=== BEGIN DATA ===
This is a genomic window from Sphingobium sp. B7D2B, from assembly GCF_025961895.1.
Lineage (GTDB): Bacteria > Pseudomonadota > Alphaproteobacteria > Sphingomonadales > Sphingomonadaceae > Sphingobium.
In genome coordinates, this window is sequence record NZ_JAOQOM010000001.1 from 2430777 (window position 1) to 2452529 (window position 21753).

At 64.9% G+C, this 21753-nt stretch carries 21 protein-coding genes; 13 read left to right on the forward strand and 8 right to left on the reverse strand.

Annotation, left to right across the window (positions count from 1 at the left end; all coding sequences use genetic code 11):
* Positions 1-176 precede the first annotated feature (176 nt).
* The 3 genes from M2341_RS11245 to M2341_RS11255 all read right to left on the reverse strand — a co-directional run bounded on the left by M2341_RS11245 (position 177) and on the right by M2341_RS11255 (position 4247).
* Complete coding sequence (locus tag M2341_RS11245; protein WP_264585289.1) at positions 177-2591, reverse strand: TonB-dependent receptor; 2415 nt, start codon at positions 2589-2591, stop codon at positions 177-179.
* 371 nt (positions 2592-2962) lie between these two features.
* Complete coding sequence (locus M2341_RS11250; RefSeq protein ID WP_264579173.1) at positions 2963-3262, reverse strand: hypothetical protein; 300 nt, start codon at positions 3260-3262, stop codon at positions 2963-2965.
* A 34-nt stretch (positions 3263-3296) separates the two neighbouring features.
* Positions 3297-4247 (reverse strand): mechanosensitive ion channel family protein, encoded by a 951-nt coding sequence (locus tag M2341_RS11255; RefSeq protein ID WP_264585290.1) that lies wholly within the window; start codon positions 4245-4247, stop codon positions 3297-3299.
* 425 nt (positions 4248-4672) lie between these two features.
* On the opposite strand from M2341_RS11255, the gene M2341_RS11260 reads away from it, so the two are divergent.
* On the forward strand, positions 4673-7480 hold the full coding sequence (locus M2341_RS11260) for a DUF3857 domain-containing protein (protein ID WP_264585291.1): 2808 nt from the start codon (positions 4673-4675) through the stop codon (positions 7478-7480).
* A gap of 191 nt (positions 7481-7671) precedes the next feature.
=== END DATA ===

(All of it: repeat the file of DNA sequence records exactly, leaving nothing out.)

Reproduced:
This is a genomic window from Sphingobium sp. B7D2B, from assembly GCF_025961895.1.
Lineage (GTDB): Bacteria > Pseudomonadota > Alphaproteobacteria > Sphingomonadales > Sphingomonadaceae > Sphingobium.
In genome coordinates, this window is sequence record NZ_JAOQOM010000001.1 from 2430777 (window position 1) to 2452529 (window position 21753).

At 64.9% G+C, this 21753-nt stretch carries 21 protein-coding genes; 13 read left to right on the forward strand and 8 right to left on the reverse strand.

Annotation, left to right across the window (positions count from 1 at the left end; all coding sequences use genetic code 11):
* Positions 1-176 precede the first annotated feature (176 nt).
* The 3 genes from M2341_RS11245 to M2341_RS11255 all read right to left on the reverse strand — a co-directional run bounded on the left by M2341_RS11245 (position 177) and on the right by M2341_RS11255 (position 4247).
* Complete coding sequence (locus tag M2341_RS11245; protein WP_264585289.1) at positions 177-2591, reverse strand: TonB-dependent receptor; 2415 nt, start codon at positions 2589-2591, stop codon at positions 177-179.
* 371 nt (positions 2592-2962) lie between these two features.
* Complete coding sequence (locus M2341_RS11250; RefSeq protein ID WP_264579173.1) at positions 2963-3262, reverse strand: hypothetical protein; 300 nt, start codon at positions 3260-3262, stop codon at positions 2963-2965.
* A 34-nt stretch (positions 3263-3296) separates the two neighbouring features.
* Positions 3297-4247 (reverse strand): mechanosensitive ion channel family protein, encoded by a 951-nt coding sequence (locus tag M2341_RS11255; RefSeq protein ID WP_264585290.1) that lies wholly within the window; start codon positions 4245-4247, stop codon positions 3297-3299.
* 425 nt (positions 4248-4672) lie between these two features.
* On the opposite strand from M2341_RS11255, the gene M2341_RS11260 reads away from it, so the two are divergent.
* On the forward strand, positions 4673-7480 hold the full coding sequence (locus M2341_RS11260) for a DUF3857 domain-containing protein (protein ID WP_264585291.1): 2808 nt from the start codon (positions 4673-4675) through the stop codon (positions 7478-7480).
* A gap of 191 nt (positions 7481-7671) precedes the next feature.